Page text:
In this article we will discuss about the monetary-fiscal policy link, explained with the help of suitable diagrams.

The central bank also handles national debt. Where the national debt is large, as in India, its management cannot be separated from open market opera­tions and the general conduct of monetary policy and this, therefore, be­comes an essential function of the central bank.

The relation between fiscal policy, monetary policy and national debt is shown in highly simplified form in Fig. 2. A budget deficit may be financed in a number of ways and various methods may be used at the same time. If the deficit is financed by borrowing, the national debt will increase.

On the other hand, if the deficit is financed by printing and issuing new money, the debt will not increase. Debt which is held in the central bank is part of official holdings and is not therefore regarded as part of market holdings.


A budget surplus may be financed by reducing the money supply or by redeeming part of the national debt. Both of these may occur at the same time. The problem with varying the money supply is that, an increase is inflationary when the economy is nearing full employment and changes in the money supply are normally complementary to changes in rates of interest and, thus, affect investment and the rate of growth. There are also the liquidity as­pects of the monetary system. Changes in the supply of money may well affect liquidity “hoards” rather than ex­penditure on currency output.

What the diagram does not show is the two-fold relationship between the national debt and the money supply, when the government is reducing the debt by purchasing it through the open market operations of the central bank.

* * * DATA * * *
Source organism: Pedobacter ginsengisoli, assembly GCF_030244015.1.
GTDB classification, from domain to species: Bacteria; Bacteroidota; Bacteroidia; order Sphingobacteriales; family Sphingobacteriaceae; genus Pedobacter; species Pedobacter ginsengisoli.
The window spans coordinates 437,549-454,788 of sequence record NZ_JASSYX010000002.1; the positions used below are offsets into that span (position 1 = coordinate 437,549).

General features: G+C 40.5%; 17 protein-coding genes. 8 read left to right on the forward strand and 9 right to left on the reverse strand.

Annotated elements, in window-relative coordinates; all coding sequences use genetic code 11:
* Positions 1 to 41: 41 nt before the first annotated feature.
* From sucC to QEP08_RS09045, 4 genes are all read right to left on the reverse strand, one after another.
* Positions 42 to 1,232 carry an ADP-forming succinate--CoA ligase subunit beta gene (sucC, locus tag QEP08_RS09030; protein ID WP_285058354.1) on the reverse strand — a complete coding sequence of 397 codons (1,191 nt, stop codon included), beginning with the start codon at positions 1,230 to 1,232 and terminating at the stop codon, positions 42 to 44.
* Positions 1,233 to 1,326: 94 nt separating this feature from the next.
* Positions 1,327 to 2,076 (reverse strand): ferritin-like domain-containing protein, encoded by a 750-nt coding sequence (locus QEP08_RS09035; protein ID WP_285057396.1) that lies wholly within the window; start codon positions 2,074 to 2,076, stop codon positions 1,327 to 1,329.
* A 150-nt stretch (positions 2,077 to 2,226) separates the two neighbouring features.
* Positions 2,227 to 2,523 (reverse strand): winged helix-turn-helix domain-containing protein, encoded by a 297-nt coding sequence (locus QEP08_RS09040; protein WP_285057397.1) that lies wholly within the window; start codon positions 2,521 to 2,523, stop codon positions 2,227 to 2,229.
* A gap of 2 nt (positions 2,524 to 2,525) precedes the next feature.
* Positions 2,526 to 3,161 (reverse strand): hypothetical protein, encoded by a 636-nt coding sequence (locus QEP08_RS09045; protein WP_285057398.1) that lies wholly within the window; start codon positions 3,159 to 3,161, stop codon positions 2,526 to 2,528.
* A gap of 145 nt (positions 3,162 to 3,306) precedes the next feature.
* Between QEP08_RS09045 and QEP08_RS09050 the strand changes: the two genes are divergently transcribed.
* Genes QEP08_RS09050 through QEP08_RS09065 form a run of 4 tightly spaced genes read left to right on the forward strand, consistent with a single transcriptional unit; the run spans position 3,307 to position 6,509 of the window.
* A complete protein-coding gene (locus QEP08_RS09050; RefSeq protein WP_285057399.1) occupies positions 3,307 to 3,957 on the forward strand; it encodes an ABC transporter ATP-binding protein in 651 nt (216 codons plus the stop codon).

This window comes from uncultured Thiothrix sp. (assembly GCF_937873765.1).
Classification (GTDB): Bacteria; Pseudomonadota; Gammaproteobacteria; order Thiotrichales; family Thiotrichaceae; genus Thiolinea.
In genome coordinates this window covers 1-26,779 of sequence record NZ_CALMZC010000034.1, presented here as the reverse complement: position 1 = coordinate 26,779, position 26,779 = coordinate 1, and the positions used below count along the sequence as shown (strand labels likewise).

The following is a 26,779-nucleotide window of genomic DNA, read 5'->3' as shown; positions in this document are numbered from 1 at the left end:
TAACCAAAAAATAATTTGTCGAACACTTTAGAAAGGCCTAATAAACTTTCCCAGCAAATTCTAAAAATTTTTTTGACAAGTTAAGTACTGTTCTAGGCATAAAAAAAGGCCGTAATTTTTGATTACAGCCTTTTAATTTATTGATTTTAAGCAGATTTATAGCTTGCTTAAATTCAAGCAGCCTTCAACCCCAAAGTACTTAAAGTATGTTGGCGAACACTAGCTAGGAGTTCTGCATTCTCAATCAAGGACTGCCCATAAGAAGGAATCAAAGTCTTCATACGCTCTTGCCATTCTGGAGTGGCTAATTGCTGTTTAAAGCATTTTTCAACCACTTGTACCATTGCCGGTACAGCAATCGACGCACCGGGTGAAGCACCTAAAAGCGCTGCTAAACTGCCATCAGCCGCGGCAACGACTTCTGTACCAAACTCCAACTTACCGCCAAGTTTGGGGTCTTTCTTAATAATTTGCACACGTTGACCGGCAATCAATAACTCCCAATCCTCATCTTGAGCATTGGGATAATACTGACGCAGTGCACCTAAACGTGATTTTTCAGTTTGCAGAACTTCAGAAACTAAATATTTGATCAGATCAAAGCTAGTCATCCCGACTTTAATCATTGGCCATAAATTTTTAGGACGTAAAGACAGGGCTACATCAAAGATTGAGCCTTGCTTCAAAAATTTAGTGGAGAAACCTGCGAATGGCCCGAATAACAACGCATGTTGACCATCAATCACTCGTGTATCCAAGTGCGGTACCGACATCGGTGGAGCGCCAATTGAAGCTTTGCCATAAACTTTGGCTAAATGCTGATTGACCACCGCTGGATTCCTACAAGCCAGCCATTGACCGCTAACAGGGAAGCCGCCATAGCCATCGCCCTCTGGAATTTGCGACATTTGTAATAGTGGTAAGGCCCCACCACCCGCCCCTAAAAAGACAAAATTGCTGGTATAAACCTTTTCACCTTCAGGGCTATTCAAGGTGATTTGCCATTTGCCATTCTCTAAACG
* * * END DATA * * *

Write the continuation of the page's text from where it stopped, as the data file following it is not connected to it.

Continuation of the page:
Under these circumstances the cash basis of bank lending is increased and the result is the same as if the government had purchased the debt with newly printed money. In the opposite case, the sale of additional debt transfers money into the hands of the govern­ment.


Since money is a highly liquid asset and debt is less liquid, the result of these operations is a change in the liquidity of the assets held by the community. Selling debt tends to lower its price and force up rates of interest. Purchasing debt has the opposite effect.

In effect, an increase in the budgetary deficit of the government implies an increase in government borrowing requirement. To meet the deficit, the government has to borrow any selling gilts (or long-term government securities) to the public and by the taking up of short-term public sector debt (bills) by the banks which increases the asset base of the banks as these securities constitute bank reserve assets. This enables the banks to undertake the multiple expansion of credit, which represents an increase in money supply. Fig. 3 illustrates the link between government expenditure and the money supply.

The government may attempt to sell as much of its debt as possible outside the banking system, to the public or other financial institutions, but in order to do this it will leave to increase interest rates in order to attract them. To prevent an increase in the money supply by this method, therefore, implies a higher level of interest rates.